# Intuition behind constrution of the Hyperreals

Just want to attempt to check if my understanding/intuition for the construction of the Hyperreal numbers via an ultraproduct is correct. Appreciate any corrections or help.

So Hyperreals are constructed by using a non-principal ultrafilter. Which is essentially a tool that obeys several properties the most important (for being non-prinipal) of which is no finite subsets are contained in the ultrafilter.

It can also be shown that a filter can be extended to an ultrafilter (via Zorn's lemma) and can therefore be turned into an non-principal ultrafilter if we simply take the filter consisting of all cofinite sets and extend that to be an ultrafilter.

using this non-prinicpal ultrafilter an equivalence relation is constructed on real-valued sequences. (The equivalence relation being the "size of two real-valued sequences agree and belong to the non-prinicpal ultrafilter"). This will essentially allow the set to be partitioned into pieces. Since we have an equivalence relation it is then easy to get the various equivalence classes.

Once we have the equivalence relation to get the Hypperreal numbers we take the quotient of the set of real-valued sequences with the equivalence relation. (is this similar to a quotient set, apart from the real-valued sequences form a ring, so it's a quotient ring; not sure on the name for it?).

Thanks for reading and pointing out any holes if there are any.

• Reasonable sketch of the construction, if we use say the natural numbers as the index set. The parenthesized sentence beginning with "(The equivalence relation being" is either vague or not right. Yes, the ultrapower is a quotient structure, it is a field and much more. It contains a natural copy of the reals, via the equivalence classes of constant sequences. The key properties of the ultrapower have not been mentioned, that it is (isomorphic to) an elementary extension of the reals, over whatever first-order language we may choose. – André Nicolas Jul 30 '15 at 17:13
• Andre, Yes I'm assuming the natural numbers (can we use other number systems for the index set?). What i mean was say there was set a={1,2,3,4} and b={1,5,7,4} then their agreement set would be {1,4} as thoese are the indicies that would match one another. Regarding the properties what would be the technical term for the quotient structure? And isn't it only isomorphic if you assume the continuum hypothesis? – user253919 Jul 30 '15 at 17:17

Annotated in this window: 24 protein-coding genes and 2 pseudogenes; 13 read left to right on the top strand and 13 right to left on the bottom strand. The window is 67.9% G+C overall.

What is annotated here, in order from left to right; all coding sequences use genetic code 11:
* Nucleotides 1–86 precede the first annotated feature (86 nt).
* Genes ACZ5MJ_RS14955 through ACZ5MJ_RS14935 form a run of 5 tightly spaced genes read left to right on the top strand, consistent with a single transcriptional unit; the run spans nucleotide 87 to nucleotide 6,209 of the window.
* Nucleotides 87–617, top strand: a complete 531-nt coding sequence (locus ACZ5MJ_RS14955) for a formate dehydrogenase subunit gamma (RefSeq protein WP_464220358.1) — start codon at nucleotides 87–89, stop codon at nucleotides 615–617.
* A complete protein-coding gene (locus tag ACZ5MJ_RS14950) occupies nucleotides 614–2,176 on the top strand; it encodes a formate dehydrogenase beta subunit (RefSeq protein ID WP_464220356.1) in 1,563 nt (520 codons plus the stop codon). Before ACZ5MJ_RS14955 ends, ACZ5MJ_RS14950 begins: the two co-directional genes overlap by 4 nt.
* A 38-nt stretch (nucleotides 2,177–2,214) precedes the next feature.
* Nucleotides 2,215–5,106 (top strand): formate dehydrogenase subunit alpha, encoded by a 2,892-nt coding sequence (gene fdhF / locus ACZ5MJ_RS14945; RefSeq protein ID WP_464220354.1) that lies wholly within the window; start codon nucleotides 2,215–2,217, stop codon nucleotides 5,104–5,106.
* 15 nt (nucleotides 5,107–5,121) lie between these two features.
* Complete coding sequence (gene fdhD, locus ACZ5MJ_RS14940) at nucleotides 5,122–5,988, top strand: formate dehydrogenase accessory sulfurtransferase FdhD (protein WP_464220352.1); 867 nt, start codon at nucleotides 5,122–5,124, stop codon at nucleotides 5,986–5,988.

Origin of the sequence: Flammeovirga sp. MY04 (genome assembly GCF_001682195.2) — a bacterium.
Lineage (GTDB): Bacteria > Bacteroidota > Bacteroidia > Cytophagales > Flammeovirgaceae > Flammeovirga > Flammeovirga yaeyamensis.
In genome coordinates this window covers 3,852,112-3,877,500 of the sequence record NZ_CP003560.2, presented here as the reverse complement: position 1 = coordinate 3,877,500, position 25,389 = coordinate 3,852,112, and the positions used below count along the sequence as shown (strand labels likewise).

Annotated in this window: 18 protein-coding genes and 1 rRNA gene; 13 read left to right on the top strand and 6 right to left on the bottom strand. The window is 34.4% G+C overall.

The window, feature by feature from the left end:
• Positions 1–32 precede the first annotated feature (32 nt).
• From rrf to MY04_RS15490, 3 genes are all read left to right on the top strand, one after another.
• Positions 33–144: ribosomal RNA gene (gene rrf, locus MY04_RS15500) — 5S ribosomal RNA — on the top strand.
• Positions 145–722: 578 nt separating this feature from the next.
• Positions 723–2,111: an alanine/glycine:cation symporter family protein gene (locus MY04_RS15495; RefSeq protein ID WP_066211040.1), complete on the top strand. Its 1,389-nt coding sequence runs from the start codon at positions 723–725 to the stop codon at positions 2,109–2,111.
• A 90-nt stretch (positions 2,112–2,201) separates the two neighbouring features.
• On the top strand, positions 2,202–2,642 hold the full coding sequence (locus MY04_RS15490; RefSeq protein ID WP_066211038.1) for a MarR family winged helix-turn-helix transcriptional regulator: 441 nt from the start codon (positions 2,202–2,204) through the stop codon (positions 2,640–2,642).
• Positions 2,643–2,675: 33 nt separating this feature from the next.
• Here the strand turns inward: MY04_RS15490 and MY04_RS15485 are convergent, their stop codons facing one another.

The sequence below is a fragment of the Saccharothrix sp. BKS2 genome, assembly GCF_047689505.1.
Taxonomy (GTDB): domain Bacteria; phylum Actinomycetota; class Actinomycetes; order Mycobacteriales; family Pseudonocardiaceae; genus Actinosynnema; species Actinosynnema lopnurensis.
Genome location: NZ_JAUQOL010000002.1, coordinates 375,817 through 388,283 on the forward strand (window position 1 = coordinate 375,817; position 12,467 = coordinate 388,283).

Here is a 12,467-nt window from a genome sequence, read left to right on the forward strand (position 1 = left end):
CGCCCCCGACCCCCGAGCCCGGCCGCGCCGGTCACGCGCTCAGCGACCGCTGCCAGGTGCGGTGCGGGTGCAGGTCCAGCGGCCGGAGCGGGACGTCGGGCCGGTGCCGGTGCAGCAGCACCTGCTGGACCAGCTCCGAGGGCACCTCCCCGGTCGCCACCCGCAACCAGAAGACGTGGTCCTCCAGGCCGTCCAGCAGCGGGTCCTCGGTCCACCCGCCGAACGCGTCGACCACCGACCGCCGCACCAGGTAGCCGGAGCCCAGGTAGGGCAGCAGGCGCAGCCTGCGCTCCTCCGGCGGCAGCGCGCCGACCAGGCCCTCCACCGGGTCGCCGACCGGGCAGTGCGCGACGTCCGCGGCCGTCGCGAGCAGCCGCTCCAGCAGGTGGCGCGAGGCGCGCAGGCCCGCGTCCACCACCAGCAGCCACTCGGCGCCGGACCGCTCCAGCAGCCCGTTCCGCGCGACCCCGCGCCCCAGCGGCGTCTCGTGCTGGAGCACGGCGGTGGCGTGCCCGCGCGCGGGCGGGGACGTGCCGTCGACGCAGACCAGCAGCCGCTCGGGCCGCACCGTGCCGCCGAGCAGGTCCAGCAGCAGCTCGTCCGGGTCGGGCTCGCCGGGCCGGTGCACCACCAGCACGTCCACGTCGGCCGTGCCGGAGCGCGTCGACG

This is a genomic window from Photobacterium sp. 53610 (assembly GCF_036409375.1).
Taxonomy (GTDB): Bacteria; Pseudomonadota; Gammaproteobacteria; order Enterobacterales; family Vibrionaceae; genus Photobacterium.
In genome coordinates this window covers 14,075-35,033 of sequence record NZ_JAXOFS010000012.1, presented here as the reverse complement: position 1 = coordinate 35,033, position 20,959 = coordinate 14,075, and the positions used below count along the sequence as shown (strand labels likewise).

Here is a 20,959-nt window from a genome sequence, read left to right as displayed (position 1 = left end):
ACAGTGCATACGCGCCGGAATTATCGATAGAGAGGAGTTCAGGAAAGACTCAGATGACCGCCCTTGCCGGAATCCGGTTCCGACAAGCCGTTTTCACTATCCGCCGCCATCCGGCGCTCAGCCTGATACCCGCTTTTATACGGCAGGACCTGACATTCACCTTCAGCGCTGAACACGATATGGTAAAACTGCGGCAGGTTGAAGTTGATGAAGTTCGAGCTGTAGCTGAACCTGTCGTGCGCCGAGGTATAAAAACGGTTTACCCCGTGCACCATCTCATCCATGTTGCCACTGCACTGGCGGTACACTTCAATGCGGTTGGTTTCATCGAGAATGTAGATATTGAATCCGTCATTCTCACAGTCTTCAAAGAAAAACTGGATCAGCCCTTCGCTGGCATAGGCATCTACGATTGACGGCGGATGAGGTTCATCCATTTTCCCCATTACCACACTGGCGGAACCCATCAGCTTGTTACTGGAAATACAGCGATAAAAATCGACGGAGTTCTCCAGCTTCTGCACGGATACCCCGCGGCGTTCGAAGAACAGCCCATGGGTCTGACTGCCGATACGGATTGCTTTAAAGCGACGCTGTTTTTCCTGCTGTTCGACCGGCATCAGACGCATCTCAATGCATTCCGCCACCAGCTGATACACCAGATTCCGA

• The term "construction" is a little misleading, since the proof of existence of a non-principal ultrafilter on the naturals is non-constructive. One might add that we get something really different from the reals, since for example the equivalence class of the sequence $(1/(n+1))$ is different from $0$ but "smaller" than the equivalence class of any positive constant sequence. – André Nicolas Jul 30 '15 at 17:20
• This is what I need to tackle next. The arithmetic of Hyperreals... It's a really interesting topic so far. – user253919 Jul 30 '15 at 17:25
• There is not much interesting connected with the continuum hypothesis. Any infinite set will do as the index set. There is a technical additional restriction on the ultrafilter, that comes into play only with certain cardinals so large that we can consistently assume they do not exist (measurable cardinals). The quotient structure is called an ultrapower. In the definition of the equivalence relation, it looks as if you have the right idea, but it is imprecisely expressed. "Size" has nothing to do with it, unless we decide to call sets in the ultrafilter size $1$, and sets not in size $0$. – André Nicolas Jul 30 '15 at 17:28

The equivalence relation is that the set of integers on which the sequences agree is an element of the ultrafilter.

If $A$ is a commutative ring, and $I$ is an ideal of $A$ then you can define the quotient ring $A / I$ as $\{a + I \mid a \in A\}$, and $(x + I) + (y + I) = (x+y) + I$, $(x + I)(y + I) = xy + I$. And $I$ is maximal iff $A / I$ is a field.

Here the ideal $I$ is $\{u \in {\mathbb{R}}^{\mathbb{N}} \mid u^{-1}(\{0\}) \in U\}$ where $U$ is the ultrafilter. It is an ideal because

-$\forall u,v \in I$, $u^{-1}(\{0\}) \cap v^{-1}(\{0\}) \subset (u - v)^{-1}(\{0\})$ and $U$ is a filter.

-$\forall (u,v) \in I \times A$, $u^{-1}(\{0\}) \subset (uv)^{-1}(\{0\})$ and $U$ is a filter.

It is maximal because if $J$ is an ideal and $I \subsetneq J$, then for $u \in J - I$, $\mathbb{N} - u^{-1}(\{0\}) \in U$ because $U$ is an ultrafilter. Therefore, $\chi_{u^{-1}(\{0\})}$ is in $I$, in $J$. If $v = n \mapsto \frac{1}{u(n)},0$ whether $u(n) \neq 0$ or $u(n) = 0$, we have $uv + \chi_{u^{-1}(\{0\})} = 1_A$ is in $J$ too, so $J = A$.

($\chi_E$ is the caracteristic function of $E$)

$A / I$ is a ring iff $U$ is a filter, it is a field iff $U$ is a maximal filter (= ultrafilter), and it is isomorphic to the field of real numbers iff $U$ is principal. (I have not proven these claims so you can try to do it, it may be a little tedious but useful and not very hard)

This is what I can say if I don't want to talk about model-theoritic structures, but ultraproducts really get interesting when one starts to talk about theses structures.

• Thanks nombre. Will have a go at trying to prove those claims (not sure how i'll do as relatively new to ring theory). I would be interested in learning more about ultraproducts, but at the moment think I'd be overwhelmed. – user253919 Jul 30 '15 at 17:44

It has been shown that the Continuum Hypothesis implies that if R(1) and R(2) are hyper-real fields defined by free (non-principal) ultrafilters U(1) and U(2) on the natural numbers (or on any countably infinite set),then R(1) and R(2) are isomorphic ordered fields.(Sorry I've forgotten the reference). The negation of the Continuum Hypothesis along with some extra hypotheses that are known to be consistent with modern set theory ("ZFC") will produce some non-isomorphic R(1) and R(2).